Bulgarian caretaker Justice Minister Krum Zarkov today told the country’s Parliament that the government had revoked the citizenships of at least 17 participants in the country’s erstwhile semi-direct citizenship by investment program in the period since abolishing the scheme in March last year, according to the Sofia Globe.
Among the 17 individuals whose citizenships have been rescinded were four Russians, four Kazakhs, four Egyptians, three Chinese, two Pakistanis, and one Jordanian.
After the program’s closure, the government had discovered that a number of investors who had initially qualified as residents and later citizens on the basis of investments in approved asset classes had not actually made the requisite investments. Since then, the State Agency for National Security and other institutions have been combing through files to learn the true extent of the problem.
Already a year ago, in our May 2022 IMI Private Briefing, we alerted our Pro members to the risk of precisely this turn of events:
Bulgaria’s recently closed semi-direct citizenship program was not particularly popular and had lax oversight from authorities. A number of individuals obtained citizenship in the country but divested before the prescribed minimum time had elapsed, not expecting the government to do anything about it. Somewhere between 100 and 200 individuals are estimated to have received citizenship through this route, many of which would be affected. Our source for this news indicates it’s “a done deal, policy-wise, and they are going after many CBI applicants.”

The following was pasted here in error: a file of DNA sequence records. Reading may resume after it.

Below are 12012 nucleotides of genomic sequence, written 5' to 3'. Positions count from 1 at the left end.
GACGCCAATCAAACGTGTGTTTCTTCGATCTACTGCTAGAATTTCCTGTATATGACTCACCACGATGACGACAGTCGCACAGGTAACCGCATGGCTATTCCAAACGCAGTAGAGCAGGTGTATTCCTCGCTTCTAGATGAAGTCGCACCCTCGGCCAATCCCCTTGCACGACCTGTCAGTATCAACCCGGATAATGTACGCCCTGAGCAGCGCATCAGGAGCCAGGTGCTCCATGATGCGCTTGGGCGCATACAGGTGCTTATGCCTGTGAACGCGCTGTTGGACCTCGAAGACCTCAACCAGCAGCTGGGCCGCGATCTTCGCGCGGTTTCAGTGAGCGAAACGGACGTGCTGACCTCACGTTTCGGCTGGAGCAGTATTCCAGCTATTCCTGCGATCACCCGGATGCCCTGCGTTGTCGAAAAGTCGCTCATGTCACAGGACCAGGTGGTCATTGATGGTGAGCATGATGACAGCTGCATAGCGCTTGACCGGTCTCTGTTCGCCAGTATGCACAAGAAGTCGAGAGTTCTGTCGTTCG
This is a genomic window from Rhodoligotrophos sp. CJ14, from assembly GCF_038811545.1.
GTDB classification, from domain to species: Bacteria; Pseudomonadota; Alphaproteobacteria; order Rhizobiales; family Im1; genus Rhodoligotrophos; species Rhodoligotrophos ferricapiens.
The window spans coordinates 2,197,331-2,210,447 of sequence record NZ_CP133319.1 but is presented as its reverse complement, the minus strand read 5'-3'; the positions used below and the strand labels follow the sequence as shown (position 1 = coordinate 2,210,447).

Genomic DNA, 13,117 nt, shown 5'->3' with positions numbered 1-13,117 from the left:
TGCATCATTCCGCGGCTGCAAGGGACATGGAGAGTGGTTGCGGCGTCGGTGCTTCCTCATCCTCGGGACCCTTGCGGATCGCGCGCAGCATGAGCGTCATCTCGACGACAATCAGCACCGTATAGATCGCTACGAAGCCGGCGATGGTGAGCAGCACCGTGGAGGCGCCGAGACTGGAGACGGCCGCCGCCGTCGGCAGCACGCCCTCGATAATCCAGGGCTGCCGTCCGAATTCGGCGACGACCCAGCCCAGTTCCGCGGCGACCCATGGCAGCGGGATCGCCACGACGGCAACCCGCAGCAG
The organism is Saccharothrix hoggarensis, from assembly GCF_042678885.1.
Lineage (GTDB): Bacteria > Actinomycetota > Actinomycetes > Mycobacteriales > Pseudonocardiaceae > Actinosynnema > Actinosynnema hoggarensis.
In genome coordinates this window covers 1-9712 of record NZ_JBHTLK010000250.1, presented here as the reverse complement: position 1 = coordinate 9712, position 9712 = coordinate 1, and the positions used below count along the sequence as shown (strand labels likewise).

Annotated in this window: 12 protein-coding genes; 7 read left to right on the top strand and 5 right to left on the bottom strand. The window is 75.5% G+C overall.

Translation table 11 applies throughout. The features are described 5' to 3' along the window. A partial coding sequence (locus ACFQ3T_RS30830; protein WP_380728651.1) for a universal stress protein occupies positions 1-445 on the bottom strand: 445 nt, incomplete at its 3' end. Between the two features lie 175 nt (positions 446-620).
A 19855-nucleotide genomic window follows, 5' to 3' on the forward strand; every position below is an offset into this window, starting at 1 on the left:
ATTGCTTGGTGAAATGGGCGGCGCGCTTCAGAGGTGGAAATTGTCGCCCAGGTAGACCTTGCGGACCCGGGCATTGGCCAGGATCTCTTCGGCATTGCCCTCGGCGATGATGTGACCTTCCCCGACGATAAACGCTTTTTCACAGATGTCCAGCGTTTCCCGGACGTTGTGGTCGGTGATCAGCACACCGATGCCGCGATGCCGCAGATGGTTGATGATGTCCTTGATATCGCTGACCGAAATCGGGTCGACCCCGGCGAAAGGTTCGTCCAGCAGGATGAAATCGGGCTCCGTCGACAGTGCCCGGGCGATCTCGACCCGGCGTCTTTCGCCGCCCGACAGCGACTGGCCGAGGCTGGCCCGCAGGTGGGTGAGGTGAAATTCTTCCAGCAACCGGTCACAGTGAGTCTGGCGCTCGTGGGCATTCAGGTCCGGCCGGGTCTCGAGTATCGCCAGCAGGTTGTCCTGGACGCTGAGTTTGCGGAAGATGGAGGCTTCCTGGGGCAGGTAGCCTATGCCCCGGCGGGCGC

Considering that the number of individuals who obtained citizenship through investment in Bulgaria numbered only 100 to 200, the 17 instances of malfeasance uncovered represent a startlingly large share of the total, indicating the impropriety may not have been limited to a few cases but, instead, may have been systemic. If the fraudulent behavior were confined to a few isolated incidents, one might chalk it up to individual rogue investors. The large number of such examples uncovered thus far, however, indicates the problem originates at the advisor level. This raises serious questions about the conduct of these investors’ investment migration consultants.
And the number of revoked citizenships may yet rise further: Zarkov told the national assembly that security agencies are still reviewing cases and that “any violations found will trigger the appropriate actions.”
He also hinted family members of the offending investors could also see their citizenships revoked:
“Regarding the family members of these investors, they are assessed on a case-by-case basis to see if the application for citizenship was made on a non-existent legal basis. The problem with the golden passports has been resolved.”
Christian Henrik Nesheim is the founder and editor of Investment Migration Insider, the #1 magazine – online or offline – for residency and citizenship by investment. He is an internationally recognized expert, speaker, documentary producer, and writer on the subject of investment migration, whose work is cited in the Economist, Bloomberg, Fortune, Forbes, Newsweek, and Business Insider. Norwegian by birth, Christian has spent the last 16 years in the United States, China, Spain, and Portugal.